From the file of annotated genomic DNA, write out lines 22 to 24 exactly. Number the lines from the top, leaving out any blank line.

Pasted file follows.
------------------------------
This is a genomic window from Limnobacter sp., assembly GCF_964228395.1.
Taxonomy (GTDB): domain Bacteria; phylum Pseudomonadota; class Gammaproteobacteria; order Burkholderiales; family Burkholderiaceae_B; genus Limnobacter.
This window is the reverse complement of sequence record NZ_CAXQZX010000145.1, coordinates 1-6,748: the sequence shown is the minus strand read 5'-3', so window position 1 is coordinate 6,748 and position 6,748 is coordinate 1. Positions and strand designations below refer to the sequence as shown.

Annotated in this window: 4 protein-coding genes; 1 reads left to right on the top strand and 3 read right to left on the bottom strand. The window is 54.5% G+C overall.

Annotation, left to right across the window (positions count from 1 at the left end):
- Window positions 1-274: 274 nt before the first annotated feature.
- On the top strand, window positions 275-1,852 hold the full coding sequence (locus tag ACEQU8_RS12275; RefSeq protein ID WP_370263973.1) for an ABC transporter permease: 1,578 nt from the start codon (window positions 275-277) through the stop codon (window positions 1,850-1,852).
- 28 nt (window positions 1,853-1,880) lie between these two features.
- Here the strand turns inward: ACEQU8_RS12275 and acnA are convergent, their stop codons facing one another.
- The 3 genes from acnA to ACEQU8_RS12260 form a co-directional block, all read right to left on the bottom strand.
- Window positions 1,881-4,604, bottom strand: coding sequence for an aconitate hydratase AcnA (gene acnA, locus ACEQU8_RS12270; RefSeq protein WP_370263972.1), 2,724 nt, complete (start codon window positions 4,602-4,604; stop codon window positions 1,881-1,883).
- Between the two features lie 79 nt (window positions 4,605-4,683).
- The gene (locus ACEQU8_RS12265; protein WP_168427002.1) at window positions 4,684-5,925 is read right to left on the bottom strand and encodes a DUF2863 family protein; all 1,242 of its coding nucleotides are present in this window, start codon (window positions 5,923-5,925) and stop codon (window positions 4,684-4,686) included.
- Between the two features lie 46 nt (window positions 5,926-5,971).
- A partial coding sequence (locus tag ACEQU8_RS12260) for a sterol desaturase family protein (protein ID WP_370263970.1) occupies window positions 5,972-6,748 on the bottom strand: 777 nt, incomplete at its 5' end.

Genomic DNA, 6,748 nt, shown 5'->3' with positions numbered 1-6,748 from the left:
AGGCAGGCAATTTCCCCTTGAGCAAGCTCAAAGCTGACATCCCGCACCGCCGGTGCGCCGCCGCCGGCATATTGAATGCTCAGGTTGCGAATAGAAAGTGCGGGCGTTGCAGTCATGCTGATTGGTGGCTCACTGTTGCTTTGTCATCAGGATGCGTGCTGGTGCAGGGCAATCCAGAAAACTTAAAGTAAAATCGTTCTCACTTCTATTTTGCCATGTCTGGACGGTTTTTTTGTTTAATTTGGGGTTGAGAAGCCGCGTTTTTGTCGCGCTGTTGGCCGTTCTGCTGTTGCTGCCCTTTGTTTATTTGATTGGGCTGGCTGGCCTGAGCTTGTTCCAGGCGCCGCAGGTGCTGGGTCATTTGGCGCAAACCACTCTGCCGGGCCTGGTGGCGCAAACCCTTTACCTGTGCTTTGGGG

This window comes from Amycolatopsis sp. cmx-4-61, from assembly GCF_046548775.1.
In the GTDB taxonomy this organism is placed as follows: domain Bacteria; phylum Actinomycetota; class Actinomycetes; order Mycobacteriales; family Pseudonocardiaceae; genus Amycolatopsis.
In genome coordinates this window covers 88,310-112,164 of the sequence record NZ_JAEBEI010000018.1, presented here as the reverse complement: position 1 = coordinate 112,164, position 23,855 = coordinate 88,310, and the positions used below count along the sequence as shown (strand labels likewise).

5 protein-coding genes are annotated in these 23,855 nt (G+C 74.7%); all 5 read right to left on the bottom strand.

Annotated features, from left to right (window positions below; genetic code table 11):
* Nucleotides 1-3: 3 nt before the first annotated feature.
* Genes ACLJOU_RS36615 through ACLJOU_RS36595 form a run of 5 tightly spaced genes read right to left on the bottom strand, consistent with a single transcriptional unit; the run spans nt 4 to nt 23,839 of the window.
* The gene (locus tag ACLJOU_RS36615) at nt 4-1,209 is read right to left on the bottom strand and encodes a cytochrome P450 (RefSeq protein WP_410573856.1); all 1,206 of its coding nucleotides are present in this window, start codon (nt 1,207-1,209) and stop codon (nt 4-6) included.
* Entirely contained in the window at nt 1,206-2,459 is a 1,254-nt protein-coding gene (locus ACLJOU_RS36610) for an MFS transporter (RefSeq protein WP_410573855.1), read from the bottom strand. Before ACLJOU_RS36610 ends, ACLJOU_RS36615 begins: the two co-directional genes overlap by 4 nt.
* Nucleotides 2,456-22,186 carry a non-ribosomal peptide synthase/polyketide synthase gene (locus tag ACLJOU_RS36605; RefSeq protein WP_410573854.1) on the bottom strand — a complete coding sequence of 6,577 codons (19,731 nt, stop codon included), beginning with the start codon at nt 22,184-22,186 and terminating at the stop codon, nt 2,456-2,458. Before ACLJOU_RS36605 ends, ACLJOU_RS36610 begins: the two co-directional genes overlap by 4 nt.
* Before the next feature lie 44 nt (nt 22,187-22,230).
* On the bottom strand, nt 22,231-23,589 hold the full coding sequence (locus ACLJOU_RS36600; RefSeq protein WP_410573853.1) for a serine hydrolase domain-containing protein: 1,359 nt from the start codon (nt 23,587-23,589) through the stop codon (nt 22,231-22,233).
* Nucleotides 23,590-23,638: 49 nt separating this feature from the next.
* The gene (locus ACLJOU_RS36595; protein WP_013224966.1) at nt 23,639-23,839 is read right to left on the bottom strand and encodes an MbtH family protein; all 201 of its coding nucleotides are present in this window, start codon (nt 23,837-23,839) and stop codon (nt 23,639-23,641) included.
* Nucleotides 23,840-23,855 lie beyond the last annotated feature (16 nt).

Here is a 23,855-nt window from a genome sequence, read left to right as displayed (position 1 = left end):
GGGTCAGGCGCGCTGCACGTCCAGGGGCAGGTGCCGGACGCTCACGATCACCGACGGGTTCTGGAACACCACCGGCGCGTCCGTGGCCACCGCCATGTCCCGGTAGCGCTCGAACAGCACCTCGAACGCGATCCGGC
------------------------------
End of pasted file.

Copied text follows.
Annotated features, from left to right (window positions below; genetic code table 11):
* Nucleotides 1-3: 3 nt before the first annotated feature.
* Genes ACLJOU_RS36615 through ACLJOU_RS36595 form a run of 5 tightly spaced genes read right to left on the bottom strand, consistent with a single transcriptional unit; the run spans nt 4 to nt 23,839 of the window.